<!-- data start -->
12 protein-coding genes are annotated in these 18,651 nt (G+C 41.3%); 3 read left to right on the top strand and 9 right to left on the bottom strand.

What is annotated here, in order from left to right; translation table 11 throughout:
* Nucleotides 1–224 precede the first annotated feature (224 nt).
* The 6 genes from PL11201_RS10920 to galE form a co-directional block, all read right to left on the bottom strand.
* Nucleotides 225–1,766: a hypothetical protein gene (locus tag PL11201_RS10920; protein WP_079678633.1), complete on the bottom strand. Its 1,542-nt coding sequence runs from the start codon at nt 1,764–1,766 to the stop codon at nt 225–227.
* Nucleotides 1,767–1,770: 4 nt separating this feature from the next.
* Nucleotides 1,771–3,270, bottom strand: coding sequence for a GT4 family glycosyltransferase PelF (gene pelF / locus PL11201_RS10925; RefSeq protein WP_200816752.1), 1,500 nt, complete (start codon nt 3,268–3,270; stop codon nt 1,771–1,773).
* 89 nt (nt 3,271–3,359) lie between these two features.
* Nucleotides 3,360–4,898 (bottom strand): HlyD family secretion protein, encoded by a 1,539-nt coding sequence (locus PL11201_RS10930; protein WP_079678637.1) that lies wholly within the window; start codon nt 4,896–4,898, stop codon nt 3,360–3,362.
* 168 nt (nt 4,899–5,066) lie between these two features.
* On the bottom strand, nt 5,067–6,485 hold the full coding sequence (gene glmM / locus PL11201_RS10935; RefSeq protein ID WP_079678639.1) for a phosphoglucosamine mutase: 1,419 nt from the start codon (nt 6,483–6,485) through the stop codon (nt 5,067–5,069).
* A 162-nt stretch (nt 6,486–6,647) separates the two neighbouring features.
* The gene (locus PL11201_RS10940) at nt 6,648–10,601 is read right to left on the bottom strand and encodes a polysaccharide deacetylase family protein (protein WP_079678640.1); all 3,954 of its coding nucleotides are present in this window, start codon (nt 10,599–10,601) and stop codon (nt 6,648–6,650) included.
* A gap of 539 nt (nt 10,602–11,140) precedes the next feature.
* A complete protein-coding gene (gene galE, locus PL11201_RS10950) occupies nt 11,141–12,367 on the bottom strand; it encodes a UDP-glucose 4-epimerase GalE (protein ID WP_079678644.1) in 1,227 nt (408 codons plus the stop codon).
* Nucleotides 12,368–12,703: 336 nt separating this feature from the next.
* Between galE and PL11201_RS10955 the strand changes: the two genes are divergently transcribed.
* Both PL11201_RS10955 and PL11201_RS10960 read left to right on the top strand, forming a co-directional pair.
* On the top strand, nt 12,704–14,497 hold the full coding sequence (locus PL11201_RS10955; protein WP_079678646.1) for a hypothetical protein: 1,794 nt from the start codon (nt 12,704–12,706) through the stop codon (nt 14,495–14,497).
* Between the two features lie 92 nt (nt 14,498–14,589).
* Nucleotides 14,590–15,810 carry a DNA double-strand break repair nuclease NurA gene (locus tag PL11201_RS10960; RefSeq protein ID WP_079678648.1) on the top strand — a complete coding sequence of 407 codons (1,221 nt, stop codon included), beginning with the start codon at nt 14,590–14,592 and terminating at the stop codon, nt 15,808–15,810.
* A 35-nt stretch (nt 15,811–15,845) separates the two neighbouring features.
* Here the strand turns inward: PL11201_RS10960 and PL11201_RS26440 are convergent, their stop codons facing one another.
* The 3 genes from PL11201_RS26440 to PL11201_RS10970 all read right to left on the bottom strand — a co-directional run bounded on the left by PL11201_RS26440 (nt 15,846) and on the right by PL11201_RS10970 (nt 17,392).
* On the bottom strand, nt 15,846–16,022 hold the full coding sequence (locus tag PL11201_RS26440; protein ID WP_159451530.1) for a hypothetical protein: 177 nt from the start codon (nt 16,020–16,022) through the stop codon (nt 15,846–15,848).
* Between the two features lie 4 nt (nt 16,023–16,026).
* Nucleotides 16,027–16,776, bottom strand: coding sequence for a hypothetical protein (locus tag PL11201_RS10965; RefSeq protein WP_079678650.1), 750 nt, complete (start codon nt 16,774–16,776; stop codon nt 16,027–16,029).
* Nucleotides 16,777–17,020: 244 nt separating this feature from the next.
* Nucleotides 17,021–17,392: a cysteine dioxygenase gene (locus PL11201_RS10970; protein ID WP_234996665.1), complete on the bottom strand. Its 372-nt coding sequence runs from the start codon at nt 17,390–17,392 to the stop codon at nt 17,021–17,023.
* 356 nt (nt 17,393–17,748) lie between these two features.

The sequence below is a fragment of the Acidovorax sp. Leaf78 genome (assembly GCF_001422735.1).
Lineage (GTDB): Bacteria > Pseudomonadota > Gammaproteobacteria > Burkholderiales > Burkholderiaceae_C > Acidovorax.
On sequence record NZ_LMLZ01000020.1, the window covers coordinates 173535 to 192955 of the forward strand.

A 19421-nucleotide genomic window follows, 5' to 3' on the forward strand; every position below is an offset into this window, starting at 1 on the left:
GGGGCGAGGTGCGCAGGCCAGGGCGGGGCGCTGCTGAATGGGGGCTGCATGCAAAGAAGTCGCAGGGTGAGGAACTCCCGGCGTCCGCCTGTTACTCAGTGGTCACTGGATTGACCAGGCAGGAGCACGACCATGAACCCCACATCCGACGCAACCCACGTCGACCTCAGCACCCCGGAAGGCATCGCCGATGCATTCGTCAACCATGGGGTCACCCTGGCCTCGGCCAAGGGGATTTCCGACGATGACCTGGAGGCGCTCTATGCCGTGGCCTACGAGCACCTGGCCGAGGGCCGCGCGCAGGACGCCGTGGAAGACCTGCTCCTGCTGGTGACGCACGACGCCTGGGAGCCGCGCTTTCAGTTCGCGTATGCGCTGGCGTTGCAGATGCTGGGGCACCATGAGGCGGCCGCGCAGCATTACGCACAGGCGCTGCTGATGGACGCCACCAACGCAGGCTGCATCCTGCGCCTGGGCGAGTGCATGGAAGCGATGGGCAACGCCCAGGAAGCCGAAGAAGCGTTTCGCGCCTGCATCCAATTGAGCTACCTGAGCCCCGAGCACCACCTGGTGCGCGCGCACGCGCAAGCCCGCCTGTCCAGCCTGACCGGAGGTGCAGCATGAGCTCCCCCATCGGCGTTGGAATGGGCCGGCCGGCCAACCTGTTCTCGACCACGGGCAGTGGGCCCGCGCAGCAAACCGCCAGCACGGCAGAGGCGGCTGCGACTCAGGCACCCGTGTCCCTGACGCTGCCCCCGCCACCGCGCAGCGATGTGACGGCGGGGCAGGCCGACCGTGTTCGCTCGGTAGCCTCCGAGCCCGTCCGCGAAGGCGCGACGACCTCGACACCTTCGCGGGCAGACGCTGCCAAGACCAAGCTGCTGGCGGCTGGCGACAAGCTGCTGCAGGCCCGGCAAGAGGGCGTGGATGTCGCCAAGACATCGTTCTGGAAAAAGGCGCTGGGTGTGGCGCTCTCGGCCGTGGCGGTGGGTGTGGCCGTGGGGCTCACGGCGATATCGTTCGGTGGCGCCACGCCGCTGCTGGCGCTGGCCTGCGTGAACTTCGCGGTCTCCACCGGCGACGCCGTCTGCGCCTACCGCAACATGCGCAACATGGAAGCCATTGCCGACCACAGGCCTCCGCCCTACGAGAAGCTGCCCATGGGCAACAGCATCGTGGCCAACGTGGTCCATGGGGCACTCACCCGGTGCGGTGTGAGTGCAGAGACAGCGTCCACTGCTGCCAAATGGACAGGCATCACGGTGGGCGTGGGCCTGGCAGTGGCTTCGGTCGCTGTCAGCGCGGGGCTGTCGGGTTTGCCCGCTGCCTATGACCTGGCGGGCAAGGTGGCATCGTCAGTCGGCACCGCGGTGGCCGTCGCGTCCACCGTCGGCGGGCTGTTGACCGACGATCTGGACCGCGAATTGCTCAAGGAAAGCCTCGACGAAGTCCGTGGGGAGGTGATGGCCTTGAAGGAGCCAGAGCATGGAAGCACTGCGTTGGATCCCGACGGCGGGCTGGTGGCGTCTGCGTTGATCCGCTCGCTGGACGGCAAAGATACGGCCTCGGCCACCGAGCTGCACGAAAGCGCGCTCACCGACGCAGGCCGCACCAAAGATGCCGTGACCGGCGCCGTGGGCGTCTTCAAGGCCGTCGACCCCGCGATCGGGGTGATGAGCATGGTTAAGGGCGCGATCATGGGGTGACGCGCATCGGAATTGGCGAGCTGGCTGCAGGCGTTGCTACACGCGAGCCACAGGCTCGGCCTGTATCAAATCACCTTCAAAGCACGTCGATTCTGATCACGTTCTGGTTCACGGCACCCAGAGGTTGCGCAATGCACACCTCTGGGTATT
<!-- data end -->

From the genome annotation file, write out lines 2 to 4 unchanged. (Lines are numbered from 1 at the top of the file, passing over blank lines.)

What is annotated here, in order from left to right; translation table 11 throughout:
* Nucleotides 1–224 precede the first annotated feature (224 nt).
* The 6 genes from PL11201_RS10920 to galE form a co-directional block, all read right to left on the bottom strand.